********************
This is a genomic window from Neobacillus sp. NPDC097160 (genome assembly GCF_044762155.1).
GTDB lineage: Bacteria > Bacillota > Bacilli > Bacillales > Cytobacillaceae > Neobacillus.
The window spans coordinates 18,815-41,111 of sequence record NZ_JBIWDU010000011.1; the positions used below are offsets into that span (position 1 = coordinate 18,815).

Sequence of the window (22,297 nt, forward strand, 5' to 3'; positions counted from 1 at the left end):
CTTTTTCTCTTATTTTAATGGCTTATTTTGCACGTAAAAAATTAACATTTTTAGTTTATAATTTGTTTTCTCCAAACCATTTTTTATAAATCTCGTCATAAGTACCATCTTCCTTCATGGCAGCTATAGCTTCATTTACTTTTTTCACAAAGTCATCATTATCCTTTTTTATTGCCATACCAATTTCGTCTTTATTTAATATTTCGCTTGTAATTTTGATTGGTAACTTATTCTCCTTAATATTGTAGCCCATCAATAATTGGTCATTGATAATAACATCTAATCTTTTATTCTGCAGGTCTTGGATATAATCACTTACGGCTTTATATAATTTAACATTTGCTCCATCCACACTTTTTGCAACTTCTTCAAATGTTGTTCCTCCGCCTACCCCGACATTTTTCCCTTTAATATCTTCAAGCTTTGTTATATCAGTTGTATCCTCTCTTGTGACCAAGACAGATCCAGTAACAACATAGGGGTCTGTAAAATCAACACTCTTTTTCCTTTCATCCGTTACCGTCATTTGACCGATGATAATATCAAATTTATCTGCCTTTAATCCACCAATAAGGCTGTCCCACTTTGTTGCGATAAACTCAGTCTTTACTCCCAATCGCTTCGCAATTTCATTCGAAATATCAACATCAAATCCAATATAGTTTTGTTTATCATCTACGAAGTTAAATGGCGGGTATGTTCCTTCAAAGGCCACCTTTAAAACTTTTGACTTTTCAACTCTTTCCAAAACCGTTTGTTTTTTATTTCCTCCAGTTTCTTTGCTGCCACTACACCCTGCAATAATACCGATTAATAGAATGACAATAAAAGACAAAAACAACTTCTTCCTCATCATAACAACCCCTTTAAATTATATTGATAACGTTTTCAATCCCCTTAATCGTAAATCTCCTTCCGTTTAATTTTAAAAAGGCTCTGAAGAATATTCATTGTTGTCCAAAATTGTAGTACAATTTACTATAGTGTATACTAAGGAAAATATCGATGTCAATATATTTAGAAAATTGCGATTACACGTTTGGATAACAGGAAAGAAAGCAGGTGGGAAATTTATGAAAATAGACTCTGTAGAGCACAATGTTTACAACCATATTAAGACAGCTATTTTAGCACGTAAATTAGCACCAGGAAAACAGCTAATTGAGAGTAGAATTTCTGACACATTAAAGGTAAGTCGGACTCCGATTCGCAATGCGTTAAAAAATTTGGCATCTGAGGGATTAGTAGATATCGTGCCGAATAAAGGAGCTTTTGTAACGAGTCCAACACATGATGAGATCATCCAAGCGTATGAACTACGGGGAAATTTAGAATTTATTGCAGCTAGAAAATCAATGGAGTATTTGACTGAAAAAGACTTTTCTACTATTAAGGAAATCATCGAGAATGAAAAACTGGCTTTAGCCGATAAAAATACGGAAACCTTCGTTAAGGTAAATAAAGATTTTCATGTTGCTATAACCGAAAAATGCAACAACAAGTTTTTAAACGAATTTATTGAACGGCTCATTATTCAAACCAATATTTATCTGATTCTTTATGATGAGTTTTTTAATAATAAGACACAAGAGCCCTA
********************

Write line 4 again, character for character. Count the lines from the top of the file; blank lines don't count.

Sequence of the window (22,297 nt, forward strand, 5' to 3'; positions counted from 1 at the left end):